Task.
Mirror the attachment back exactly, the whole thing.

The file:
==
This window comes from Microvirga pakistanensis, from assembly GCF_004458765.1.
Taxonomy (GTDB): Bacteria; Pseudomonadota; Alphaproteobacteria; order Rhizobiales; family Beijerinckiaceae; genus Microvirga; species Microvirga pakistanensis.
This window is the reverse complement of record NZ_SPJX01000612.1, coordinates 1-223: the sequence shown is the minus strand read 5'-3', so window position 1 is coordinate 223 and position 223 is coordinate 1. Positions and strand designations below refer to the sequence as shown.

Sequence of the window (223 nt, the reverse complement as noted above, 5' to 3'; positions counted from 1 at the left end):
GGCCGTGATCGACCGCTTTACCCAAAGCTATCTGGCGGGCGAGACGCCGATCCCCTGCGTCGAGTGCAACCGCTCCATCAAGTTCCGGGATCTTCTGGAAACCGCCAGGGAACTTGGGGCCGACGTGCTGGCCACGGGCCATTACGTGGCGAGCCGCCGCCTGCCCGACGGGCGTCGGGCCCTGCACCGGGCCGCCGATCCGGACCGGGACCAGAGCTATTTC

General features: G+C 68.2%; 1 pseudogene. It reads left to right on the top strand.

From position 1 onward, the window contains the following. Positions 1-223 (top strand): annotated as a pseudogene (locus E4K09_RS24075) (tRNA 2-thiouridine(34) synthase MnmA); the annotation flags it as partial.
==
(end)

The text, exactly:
This window comes from Microvirga pakistanensis, from assembly GCF_004458765.1.
Taxonomy (GTDB): Bacteria; Pseudomonadota; Alphaproteobacteria; order Rhizobiales; family Beijerinckiaceae; genus Microvirga; species Microvirga pakistanensis.
This window is the reverse complement of record NZ_SPJX01000612.1, coordinates 1-223: the sequence shown is the minus strand read 5'-3', so window position 1 is coordinate 223 and position 223 is coordinate 1. Positions and strand designations below refer to the sequence as shown.

Sequence of the window (223 nt, the reverse complement as noted above, 5' to 3'; positions counted from 1 at the left end):
GGCCGTGATCGACCGCTTTACCCAAAGCTATCTGGCGGGCGAGACGCCGATCCCCTGCGTCGAGTGCAACCGCTCCATCAAGTTCCGGGATCTTCTGGAAACCGCCAGGGAACTTGGGGCCGACGTGCTGGCCACGGGCCATTACGTGGCGAGCCGCCGCCTGCCCGACGGGCGTCGGGCCCTGCACCGGGCCGCCGATCCGGACCGGGACCAGAGCTATTTC

General features: G+C 68.2%; 1 pseudogene. It reads left to right on the top strand.

From position 1 onward, the window contains the following. Positions 1-223 (top strand): annotated as a pseudogene (locus E4K09_RS24075) (tRNA 2-thiouridine(34) synthase MnmA); the annotation flags it as partial.